Ford Focus (2014 – 2018) Review
Ford Focus (2014 – 2018) At A Glance
Contract hire deals from £188.94 per month
Insurance Groups are between 10–26
On average it achieves 72% of the official MPG figure
As one of the nation’s most popular new cars, you’re not short of choice when buying a used Ford Focus. Launched in 2014, it was more a heavy facelift of its predecessor than an all-new model, but the changes were so significant, it felt like a new car. The exterior styling looks more premium, the infotainment system went up a level, and the new range of engines gave the Focus added punch and efficiency. Rivals include the Volkswagen Golf and Vauxhall Astra, but for driver appeal, nothing can top the Focus.
Looking for a Ford Focus (2014 - 2018)?
Register your interest for later or request to be contacted by a dealer to talk through your options now.
‘It doesn’t drive as well as a Ford Focus.’ How often have you read that line in a new car review? Far too often, but the fact remains, few cars can rival the Focus in terms of driver appeal. It’s been that way since the original Focus arrived in the late 90s.
Or has it? In truth, the Focus launched in 2011 failed to live up to expectations, making it feel like an also-ran, rather than a class leader. Something had to be done, which is why Ford rolled out some wholesale changes for the 2014 car.
Take the styling. Park a 2014 Focus alongside a 2013 car and the difference is stark. One looks old and frumpy, while the other looks sharp and contemporary. Dare we suggest that the front grille gives it the feel of an Aston Martin?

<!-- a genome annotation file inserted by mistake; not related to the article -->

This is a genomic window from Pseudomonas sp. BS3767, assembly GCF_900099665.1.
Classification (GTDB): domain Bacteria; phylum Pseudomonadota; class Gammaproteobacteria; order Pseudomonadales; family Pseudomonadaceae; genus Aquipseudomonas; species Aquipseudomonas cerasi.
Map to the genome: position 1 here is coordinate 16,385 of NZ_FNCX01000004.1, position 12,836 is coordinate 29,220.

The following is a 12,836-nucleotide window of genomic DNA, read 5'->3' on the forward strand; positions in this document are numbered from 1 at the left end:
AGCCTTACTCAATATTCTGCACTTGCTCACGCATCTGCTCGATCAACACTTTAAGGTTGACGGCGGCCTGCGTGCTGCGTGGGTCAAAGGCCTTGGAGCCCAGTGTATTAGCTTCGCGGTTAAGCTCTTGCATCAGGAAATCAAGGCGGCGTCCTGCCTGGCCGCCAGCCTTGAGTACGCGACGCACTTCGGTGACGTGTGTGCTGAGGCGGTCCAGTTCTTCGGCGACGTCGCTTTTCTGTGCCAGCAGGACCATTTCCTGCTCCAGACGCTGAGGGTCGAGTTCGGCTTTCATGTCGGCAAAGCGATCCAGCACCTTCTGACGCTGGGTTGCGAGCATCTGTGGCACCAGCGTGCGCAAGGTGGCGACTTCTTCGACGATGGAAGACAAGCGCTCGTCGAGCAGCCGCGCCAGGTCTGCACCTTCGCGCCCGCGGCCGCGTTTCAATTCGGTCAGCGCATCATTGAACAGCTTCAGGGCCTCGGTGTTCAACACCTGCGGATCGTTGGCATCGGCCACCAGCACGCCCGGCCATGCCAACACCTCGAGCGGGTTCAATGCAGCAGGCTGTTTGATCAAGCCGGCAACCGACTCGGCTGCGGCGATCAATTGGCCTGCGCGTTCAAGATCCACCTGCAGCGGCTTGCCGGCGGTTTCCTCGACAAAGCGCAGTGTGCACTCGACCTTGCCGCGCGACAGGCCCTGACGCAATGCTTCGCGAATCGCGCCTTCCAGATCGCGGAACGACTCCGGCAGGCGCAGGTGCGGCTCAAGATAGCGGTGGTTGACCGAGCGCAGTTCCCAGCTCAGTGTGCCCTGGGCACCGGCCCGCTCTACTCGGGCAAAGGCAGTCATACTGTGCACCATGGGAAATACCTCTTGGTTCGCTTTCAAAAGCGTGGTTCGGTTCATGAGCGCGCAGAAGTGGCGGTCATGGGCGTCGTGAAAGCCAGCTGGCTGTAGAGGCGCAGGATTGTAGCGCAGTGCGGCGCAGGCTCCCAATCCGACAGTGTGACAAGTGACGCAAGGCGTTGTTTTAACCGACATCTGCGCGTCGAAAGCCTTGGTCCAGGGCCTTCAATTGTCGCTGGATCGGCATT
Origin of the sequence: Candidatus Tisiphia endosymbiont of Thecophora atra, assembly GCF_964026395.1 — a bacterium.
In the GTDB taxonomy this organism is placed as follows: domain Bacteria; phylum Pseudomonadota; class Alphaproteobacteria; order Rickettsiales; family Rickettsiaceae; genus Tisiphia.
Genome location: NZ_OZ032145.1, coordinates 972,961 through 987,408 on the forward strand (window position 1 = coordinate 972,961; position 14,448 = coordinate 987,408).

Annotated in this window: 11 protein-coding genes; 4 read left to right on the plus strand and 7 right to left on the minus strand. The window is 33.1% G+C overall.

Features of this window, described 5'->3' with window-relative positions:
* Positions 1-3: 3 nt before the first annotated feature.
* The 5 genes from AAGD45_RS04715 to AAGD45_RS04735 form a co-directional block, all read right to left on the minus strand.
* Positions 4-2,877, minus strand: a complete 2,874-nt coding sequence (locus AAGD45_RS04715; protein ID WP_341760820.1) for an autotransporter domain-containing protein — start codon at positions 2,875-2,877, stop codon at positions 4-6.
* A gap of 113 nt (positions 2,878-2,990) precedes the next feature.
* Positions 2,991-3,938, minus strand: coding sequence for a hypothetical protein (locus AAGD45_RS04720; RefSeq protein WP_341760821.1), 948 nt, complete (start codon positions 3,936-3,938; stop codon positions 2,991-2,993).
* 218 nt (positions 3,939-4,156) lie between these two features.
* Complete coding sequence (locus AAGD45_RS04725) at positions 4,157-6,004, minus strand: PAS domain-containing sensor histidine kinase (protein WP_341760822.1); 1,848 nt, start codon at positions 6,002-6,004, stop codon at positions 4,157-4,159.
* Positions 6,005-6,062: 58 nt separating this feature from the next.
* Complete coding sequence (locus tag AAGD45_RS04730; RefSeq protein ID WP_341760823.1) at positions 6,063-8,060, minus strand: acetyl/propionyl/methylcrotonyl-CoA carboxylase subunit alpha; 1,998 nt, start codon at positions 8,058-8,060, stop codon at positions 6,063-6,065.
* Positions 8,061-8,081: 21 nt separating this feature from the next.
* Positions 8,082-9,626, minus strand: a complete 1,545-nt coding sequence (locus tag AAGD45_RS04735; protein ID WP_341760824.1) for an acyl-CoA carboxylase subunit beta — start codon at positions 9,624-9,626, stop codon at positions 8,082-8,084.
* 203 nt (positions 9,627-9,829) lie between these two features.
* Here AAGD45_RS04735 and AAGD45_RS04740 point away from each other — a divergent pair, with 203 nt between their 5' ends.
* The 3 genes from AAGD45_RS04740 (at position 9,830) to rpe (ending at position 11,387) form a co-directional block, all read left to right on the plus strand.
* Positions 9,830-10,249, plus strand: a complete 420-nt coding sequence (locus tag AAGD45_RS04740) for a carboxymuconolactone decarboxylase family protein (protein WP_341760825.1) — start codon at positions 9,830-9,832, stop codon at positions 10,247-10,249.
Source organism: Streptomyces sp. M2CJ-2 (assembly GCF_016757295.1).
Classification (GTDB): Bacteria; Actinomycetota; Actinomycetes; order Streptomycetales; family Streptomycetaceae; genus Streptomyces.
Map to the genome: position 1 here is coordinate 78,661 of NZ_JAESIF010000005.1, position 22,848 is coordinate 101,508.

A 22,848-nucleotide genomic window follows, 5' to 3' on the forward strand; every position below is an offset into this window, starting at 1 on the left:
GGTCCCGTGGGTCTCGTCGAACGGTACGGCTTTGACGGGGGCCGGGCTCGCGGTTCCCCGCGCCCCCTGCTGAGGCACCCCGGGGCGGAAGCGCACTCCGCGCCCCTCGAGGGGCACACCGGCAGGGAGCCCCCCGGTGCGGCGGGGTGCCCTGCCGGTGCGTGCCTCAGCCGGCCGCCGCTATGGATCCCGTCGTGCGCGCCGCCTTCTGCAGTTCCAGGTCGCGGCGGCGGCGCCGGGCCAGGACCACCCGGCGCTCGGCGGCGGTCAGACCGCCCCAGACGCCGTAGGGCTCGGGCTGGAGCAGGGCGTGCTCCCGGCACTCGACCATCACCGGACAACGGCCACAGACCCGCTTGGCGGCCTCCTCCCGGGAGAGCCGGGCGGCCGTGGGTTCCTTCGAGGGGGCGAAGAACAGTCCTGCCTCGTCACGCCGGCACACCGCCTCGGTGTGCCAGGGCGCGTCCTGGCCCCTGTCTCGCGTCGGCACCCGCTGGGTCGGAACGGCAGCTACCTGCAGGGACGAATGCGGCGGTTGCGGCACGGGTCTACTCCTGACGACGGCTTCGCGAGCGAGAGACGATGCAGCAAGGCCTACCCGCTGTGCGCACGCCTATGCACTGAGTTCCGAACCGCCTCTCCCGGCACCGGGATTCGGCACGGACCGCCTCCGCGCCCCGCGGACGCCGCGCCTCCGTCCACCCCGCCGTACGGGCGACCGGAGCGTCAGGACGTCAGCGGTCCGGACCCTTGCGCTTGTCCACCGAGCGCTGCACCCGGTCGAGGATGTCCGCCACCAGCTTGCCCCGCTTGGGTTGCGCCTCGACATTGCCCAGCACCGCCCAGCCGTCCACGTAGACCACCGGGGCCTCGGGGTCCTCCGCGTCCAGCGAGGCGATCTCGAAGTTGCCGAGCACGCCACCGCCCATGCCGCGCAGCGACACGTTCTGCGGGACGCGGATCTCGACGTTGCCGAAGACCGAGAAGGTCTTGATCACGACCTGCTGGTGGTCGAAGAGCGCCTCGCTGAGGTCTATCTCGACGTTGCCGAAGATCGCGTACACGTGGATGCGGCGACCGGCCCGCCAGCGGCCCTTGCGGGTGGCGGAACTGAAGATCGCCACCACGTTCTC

Changes on the inside extended to a simplified dashboard and a new infotainment system. Again, the difference between old and new is like night and day. There were new engines, too, including a remarkable 1.0-litre Ecoboost petrol and a 1.5-litre TDCi diesel. Neither can offer the fuel economy claimed by Ford, but both offer an excellent blend of performance and economy.
It’s even better to drive than the outgoing model, feeling sharper, yet riding with more composure. Anyone who bought a new Ford Focus in 2013 would be forgiven for feeling a little grumpy when Ford unveiled the new car.
So far, so good, but the Focus is far from perfect. The boot is too small, laughably so if there’s a full-size spare wheel in the back. Rear-seat accommodation is a little cramped, especially for tall passengers, which means some rivals are more practical. You can see why so many people are gravitating to crossovers and SUVs.
Then there’s the cabin quality, which is fine, but nothing more than that. Some of the plastics and switchgear feel cheap, and there are none of the soft-touch materials you might find in, say, a Volkswagen Golf. At least it looks more upmarket, both inside and out.
It’s also worth mentioning the ride quality, which isn’t as supple as you’d find in the Golf or Astra. Not that we’re complaining, because the sharp handling, precise steering and taut suspension combine to make this a fine driver’s car. A Focus 1.0-litre Ecoboost feels like a junior hot hatchback that’s big enough to take the family along for the ride.
There’s a Focus for all. An estate version if you require more space. Titanium and Titanium X models for more toys and luxury. A hardcore RS for hot hatchback thrills. And a sporty ST for the best of both worlds. Prices start from £5,000, so a used Focus needn’t break the bank.
We don’t know what’s more remarkable, the fact that Ford dropped the ball so much when building the earlier Focus, or the fact that the 2014 update was such a comprehensive overhaul. Whatever, you know which Focus you need to buy. All that’s left is to decide on the engine and trim.